Brooklyn, NY -- While allopathic medicine views the human body in terms of systems and components, health doesn’t exist in isolation. According to craniosacral therapist Tom Bertels, we can benefit from a more holistic understanding of the human body.
Bertels is a founding partner of New Amsterdam Biodynamic Craniosacral Therapy, a practice dedicated to addressing the underlying issues that affect our overall health. A licensed massage therapist, Bertels has spent his career specializing in various somatic therapies that seek to integrate the mental, emotional, spiritual and physical aspects of our body.
“It’s the difference between a mechanical view of the body and an energetic view of the body,” explains Bertels, “The body holds conditions and patterns as a result of physical or emotional injury, but it also holds the key to resolve many of these conditions.”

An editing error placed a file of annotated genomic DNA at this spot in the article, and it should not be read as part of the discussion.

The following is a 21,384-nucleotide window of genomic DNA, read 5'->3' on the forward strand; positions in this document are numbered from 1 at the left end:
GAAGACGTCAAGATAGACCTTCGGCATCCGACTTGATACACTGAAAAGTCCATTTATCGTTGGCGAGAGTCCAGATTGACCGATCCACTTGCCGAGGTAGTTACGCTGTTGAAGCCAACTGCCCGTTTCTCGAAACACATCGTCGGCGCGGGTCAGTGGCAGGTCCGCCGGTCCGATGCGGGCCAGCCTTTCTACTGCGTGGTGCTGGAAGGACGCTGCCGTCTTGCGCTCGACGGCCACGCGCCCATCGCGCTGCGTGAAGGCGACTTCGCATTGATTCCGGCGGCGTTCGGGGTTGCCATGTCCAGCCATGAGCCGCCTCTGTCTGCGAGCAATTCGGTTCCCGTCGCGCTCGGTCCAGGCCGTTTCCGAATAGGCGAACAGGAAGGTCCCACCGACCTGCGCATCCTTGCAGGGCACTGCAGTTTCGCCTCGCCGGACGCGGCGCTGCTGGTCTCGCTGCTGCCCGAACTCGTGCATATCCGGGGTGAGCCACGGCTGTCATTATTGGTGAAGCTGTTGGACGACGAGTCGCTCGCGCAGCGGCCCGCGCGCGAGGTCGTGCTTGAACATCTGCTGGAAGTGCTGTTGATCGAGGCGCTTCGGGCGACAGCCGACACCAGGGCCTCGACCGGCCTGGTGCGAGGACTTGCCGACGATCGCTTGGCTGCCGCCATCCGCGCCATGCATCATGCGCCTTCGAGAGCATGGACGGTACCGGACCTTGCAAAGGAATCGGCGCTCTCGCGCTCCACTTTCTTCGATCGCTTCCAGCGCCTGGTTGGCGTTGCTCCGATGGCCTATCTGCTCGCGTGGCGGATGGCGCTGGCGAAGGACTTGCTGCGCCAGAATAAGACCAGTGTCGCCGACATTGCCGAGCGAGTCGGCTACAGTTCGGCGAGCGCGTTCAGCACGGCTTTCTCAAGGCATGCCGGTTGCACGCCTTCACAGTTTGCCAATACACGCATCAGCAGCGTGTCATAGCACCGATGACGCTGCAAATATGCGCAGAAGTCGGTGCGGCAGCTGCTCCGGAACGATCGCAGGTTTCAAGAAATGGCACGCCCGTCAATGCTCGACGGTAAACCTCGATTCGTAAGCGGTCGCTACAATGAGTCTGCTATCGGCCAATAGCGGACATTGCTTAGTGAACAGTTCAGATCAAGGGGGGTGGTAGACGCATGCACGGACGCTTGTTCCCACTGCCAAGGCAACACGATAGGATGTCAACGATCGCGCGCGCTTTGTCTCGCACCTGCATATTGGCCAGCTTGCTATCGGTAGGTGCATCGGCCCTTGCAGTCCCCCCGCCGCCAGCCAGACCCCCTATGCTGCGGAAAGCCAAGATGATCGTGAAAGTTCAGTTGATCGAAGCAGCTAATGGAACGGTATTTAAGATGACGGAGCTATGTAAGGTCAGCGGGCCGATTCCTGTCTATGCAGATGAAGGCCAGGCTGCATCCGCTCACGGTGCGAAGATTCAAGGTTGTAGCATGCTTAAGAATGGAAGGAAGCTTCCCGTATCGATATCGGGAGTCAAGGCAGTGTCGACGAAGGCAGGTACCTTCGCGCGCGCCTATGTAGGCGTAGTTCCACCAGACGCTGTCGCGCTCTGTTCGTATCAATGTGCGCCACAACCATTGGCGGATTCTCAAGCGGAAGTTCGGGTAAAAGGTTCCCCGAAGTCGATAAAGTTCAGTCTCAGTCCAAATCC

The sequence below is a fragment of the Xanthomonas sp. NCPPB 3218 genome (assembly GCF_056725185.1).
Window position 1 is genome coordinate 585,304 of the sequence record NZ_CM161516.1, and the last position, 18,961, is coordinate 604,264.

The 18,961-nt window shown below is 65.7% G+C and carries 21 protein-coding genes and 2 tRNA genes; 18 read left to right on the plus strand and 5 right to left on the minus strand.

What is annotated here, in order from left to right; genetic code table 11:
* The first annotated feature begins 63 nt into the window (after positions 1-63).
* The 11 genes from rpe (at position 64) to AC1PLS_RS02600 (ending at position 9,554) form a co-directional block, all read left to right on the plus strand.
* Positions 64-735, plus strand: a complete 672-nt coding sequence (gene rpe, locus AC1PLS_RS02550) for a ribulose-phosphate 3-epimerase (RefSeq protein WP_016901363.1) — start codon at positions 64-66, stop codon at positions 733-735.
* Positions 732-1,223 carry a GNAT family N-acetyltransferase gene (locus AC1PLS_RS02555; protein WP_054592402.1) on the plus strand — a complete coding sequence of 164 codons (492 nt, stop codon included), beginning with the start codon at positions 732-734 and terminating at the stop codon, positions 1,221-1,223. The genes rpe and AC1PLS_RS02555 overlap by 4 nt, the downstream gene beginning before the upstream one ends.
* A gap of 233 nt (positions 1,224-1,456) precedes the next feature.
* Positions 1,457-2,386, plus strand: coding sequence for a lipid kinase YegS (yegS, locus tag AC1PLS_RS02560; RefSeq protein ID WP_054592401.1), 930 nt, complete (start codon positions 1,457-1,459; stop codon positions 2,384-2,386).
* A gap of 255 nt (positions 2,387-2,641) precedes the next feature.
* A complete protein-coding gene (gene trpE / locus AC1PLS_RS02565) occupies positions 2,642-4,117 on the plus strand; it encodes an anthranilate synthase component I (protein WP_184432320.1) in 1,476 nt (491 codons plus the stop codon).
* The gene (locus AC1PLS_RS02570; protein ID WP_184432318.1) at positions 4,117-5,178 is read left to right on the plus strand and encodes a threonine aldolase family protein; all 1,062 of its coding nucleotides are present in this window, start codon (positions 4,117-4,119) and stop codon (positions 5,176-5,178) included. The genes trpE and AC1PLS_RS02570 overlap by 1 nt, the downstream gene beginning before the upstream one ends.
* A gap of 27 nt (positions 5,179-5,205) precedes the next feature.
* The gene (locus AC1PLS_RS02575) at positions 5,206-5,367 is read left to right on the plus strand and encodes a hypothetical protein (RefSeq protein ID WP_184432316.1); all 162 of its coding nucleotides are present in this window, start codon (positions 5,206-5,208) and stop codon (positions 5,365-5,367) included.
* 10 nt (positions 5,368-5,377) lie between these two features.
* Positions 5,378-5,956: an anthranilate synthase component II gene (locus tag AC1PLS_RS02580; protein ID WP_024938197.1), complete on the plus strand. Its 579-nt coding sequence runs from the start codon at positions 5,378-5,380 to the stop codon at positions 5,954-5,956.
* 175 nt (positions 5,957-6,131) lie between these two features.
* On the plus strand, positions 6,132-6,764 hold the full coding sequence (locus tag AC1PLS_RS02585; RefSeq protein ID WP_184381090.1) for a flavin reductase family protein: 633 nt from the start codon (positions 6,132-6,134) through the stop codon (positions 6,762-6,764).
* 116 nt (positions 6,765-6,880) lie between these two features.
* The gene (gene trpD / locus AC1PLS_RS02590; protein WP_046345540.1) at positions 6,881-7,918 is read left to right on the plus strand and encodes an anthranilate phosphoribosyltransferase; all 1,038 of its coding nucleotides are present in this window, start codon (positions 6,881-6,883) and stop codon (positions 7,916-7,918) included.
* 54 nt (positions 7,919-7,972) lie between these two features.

There’s an inherent health to the body that’s being expressed all the time, stabilizing and organizing the body’s energies. In session, a craniosacral therapist “listens” to this inherent health through the fluctuations of cerebral spinal fluid. By working with the body’s inherent health and organizing forces, balance can be restored and symptoms alleviated.
“It’s easy to get someone on the table,” says Bertels. “The significance is: what do they feel like after they get off the table? What do they feel like the following week? And how do they feel about themselves?"
Restoring the body’s sense of balance requires that we open our mind to the intention and the possibility of change.
“We may address a particular complaint, but we treat the whole system," says Bertels. "Our job is to align with it and let it do the work. As a result, clients feel more integrated, balanced and regulated.”
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